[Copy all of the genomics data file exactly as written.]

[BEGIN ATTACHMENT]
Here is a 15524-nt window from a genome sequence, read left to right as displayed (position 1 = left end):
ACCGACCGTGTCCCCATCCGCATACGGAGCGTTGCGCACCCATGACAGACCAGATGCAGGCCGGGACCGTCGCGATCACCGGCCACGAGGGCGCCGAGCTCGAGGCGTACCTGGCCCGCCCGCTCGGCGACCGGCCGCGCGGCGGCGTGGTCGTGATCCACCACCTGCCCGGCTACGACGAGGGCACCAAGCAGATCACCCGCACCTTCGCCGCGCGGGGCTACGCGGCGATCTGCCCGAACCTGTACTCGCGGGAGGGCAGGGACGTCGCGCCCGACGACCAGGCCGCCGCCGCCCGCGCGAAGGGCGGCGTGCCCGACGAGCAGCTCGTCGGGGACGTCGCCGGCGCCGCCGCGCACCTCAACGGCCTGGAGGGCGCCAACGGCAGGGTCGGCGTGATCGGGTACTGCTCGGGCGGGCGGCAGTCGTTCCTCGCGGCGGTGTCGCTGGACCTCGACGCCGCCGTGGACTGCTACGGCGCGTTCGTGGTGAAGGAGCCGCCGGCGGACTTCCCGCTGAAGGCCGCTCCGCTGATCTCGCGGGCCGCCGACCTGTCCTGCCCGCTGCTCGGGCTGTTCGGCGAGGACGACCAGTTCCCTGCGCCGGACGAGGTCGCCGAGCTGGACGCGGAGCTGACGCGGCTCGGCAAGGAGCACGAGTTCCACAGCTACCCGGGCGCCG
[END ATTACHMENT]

Here is a 15524-nt window from a genome sequence, read left to right as displayed (position 1 = left end):
ACCGACCGTGTCCCCATCCGCATACGGAGCGTTGCGCACCCATGACAGACCAGATGCAGGCCGGGACCGTCGCGATCACCGGCCACGAGGGCGCCGAGCTCGAGGCGTACCTGGCCCGCCCGCTCGGCGACCGGCCGCGCGGCGGCGTGGTCGTGATCCACCACCTGCCCGGCTACGACGAGGGCACCAAGCAGATCACCCGCACCTTCGCCGCGCGGGGCTACGCGGCGATCTGCCCGAACCTGTACTCGCGGGAGGGCAGGGACGTCGCGCCCGACGACCAGGCCGCCGCCGCCCGCGCGAAGGGCGGCGTGCCCGACGAGCAGCTCGTCGGGGACGTCGCCGGCGCCGCCGCGCACCTCAACGGCCTGGAGGGCGCCAACGGCAGGGTCGGCGTGATCGGGTACTGCTCGGGCGGGCGGCAGTCGTTCCTCGCGGCGGTGTCGCTGGACCTCGACGCCGCCGTGGACTGCTACGGCGCGTTCGTGGTGAAGGAGCCGCCGGCGGACTTCCCGCTGAAGGCCGCTCCGCTGATCTCGCGGGCCGCCGACCTGTCCTGCCCGCTGCTCGGGCTGTTCGGCGAGGACGACCAGTTCCCTGCGCCGGACGAGGTCGCCGAGCTGGACGCGGAGCTGACGCGGCTCGGCAAGGAGCACGAGTTCCACAGCTACCCGGGCGCCG